Low Cost High-H2 Syngas Production for Power and Liquid Fuels


Plan and elevation for a 113,400 kg/hr (3,000 TPD)<br/>PWR advanced gasifier, including HEX quench and<br/>slag/fly ash removal.
Plan and elevation for a 113,400 kg/hr (3,000 TPD)
PWR advanced gasifier, including HEX quench and
slag/fly ash removal.
Gas Technology Institute - GTI
Website:  Gas Technology Institute
Award Number:  FE0011958
Project Duration:  10/01/2013 – 07/31/2015
Total Award Value:  $1,000,000
DOE Share:  $800,000
Performer Share:  $200,000
Technology Area:  Gasification Systems
Key Technology:  Syngas Processing
Location:  Des Plaines, Illinois

Project Description

GTI will determine the technical feasibility of a novel hybrid metal/polymer membrane by depositing metal/alloy on the surface of a hydrogen-selective, temperature-resistant polybenzimidazole (PBI) polymer membrane substrate (provided by SRI International) to produce a hydrogen separation membrane with high hydrogen selectivity.  Laboratory studies will establish the proof of concept of a novel metal-polymeric membrane.  Additionally, GTI will obtain critical design data for an integrated multi-contaminant syngas removal process.  A techno-economic analyses will integrate these technologies with an Aerojet Rocketdyne (PWR) gasifier using coal co-fed with natural gas to produce power, hydrogen, and liquid fuels.  GTI will compare the integrated system with current hydrogen-from-coal production technologies.

Project Benefits

Gasification is used to convert a solid feedstock, such as coal, petcoke, or biomass, into a gaseous form, referred to as synthesis gas or syngas, which is primarily hydrogen and carbon monoxide. With gasification-based technologies, pollutants can be captured and disposed of or converted to useful products. Gasification can generate clean power by adding steam to the syngas in a WGS reactor to convert the carbon monoxide to carbon dioxide (CO2) and to produce additional hydrogen. The hydrogen and CO2 are separated—the hydrogen is used to make power and the CO2 is sent to storage, converted to useful products or used for enhanced oil recovery. In addition to efficiently producing electric power, a wide range of transportation fuels and chemicals can be produced from the cleaned syngas, thereby providing the flexibility needed to capitalize on the changing economic market. As a result, gasification provides a flexible technology option for using domestically available resources while meeting future environmental emission standards. Polygeneration plants that produce multiple products are uniquely possible with gasification technologies. The Gasification Systems program is developing technologies in three key areas to reduce the cost and increase the efficiency of producing syngas: (1) Feed Systems, (2) Gasifier Optimization and Plant Supporting Systems, and (3) Syngas Processing Systems.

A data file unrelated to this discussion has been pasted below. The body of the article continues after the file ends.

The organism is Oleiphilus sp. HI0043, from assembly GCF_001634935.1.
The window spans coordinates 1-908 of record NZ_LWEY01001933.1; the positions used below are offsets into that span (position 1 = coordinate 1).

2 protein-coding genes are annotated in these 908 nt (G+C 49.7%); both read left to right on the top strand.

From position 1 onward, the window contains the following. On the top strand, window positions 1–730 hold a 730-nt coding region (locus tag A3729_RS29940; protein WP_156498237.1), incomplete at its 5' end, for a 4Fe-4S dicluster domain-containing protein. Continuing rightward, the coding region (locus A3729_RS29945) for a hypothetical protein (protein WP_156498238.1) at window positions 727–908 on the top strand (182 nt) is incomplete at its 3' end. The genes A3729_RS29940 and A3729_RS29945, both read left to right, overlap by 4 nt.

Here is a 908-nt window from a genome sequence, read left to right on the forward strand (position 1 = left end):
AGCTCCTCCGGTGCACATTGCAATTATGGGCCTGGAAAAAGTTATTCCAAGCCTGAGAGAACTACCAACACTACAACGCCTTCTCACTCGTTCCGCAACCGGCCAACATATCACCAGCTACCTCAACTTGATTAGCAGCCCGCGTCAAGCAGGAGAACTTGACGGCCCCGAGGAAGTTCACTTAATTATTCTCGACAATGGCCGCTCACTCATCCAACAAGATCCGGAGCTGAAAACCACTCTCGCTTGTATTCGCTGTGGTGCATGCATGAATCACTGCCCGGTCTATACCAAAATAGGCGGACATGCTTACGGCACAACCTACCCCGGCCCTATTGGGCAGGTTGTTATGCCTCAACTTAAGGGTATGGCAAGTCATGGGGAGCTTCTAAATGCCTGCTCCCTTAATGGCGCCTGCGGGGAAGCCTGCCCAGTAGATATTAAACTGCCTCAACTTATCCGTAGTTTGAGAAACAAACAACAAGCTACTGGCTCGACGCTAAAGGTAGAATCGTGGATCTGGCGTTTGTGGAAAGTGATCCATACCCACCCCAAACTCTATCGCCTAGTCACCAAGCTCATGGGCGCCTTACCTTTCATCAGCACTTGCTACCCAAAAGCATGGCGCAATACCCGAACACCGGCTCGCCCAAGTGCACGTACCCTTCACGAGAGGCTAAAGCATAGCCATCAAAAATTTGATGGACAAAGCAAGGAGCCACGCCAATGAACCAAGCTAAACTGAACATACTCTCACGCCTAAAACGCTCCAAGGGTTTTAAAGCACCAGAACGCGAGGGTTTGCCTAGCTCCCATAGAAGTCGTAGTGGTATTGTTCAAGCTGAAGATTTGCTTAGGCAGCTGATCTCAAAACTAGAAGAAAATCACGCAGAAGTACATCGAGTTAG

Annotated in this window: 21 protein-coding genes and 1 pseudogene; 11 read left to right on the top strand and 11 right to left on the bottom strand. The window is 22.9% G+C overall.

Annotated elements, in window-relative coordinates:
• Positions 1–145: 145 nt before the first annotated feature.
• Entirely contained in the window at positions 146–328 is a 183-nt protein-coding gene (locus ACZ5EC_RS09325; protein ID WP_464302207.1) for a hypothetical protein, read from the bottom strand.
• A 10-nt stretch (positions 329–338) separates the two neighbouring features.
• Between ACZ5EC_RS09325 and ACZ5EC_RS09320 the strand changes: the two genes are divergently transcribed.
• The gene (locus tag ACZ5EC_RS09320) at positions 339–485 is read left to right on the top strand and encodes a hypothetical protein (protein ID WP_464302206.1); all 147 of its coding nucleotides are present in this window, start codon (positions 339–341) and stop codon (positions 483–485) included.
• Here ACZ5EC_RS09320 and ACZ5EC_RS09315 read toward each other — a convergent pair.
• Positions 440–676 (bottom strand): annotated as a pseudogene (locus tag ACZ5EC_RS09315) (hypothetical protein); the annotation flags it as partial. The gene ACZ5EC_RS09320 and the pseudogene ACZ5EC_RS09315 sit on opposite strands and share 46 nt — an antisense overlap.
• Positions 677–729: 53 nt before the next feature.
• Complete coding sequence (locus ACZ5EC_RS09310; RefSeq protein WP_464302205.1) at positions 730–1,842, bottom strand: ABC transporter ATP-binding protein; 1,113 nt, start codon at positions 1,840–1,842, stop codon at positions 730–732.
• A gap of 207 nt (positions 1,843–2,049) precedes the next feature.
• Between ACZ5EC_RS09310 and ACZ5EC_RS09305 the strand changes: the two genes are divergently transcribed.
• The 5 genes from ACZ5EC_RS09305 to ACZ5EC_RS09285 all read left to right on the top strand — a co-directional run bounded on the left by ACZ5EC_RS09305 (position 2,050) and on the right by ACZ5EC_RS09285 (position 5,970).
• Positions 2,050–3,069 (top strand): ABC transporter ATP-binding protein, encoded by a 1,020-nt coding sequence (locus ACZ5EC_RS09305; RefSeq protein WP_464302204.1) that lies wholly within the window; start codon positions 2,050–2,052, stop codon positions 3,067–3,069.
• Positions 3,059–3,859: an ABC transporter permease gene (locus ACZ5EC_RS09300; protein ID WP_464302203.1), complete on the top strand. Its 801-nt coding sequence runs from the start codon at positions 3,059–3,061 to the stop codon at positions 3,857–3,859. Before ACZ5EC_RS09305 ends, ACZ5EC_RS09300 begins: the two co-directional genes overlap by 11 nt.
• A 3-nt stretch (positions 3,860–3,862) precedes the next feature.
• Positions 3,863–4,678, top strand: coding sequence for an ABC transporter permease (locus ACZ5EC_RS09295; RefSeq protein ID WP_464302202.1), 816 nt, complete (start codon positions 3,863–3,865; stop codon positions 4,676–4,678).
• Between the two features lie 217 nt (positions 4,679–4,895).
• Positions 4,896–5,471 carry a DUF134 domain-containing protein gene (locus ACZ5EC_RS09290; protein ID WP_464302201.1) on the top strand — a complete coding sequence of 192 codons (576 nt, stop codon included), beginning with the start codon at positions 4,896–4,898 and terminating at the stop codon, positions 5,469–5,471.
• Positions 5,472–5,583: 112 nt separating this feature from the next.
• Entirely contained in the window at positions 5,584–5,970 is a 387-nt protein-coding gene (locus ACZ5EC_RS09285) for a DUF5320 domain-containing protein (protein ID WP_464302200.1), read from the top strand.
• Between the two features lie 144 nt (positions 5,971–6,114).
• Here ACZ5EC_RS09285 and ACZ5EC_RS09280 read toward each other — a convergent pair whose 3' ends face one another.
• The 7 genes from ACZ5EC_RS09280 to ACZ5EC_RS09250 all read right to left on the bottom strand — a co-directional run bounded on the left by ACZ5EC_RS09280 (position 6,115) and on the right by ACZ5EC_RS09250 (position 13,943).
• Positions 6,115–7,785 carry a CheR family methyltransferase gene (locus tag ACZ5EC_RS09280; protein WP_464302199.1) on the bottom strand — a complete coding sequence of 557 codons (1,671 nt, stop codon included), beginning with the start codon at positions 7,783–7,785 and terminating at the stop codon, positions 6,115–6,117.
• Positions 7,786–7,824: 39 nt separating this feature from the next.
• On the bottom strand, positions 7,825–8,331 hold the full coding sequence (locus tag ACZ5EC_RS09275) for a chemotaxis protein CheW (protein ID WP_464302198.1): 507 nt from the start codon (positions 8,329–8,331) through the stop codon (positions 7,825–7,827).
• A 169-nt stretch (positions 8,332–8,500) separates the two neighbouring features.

Syngas processing research and development underway emphasizes technologies that can be efficiently integrated into the plant, optimized with the temperature and pressure requirements of other systems, and meet product delivery specifications. A major cost element in gasification plants is converting raw syngas into a pure and specific gas used to create the plant’s target product suite. High-hydrogen, low-methane, ultraclean syngas is versatile and can be used for power production with CO2 capture, fuels or chemicals production, and for many polygeneration applications. The technologies being developed are focused on high-efficiency processes that operate at moderate to high temperatures and clean syngas of all contaminants to the extremely low levels needed for chemical production—often significantly lower than the U.S. Environmental Protection Agency (EPA) required levels for power plants.

Gas Technology Institute will establish the proof-of-concept of a metal-polymeric membrane technology in improving performance of gasification systems in production of power, hydrogen, and liquid fuels from coal co-fed with natural gas. Specifically, laboratory studies will be conducted to obtain critical design data for an integrated multi-contaminant removal process, techno-economic analyses performed to integrate these technologies with a Pratt & Whitney Rocketdyne gasifier, and comparison made with current hydrogen-from-coal technologies. Benefits of the technology include significant reductions in the cost of producing power with 90% carbon capture, and of producing diesel fuel, from coal.

The study Advanced Gasifier Pilot Plant Concept Definition prepared by Pratt Whitney Rocketdyne developed a concept for a gasification pilot plant incorporating advanced technologies. The current project builds upon that former work, in further assessing the potential of incorporation the metal-polymeric membrane technology in improving performance of gasification systems.

Contact Information

Federal Project Manager 
Arun Bose: arun.bose@netl.doe.gov
Technology Manager 
Jenny Tennant: jenny.tennant@netl.doe.gov
Principal Investigator 
Shaojun Zhou: shaojun.zhou@gastechnology.org

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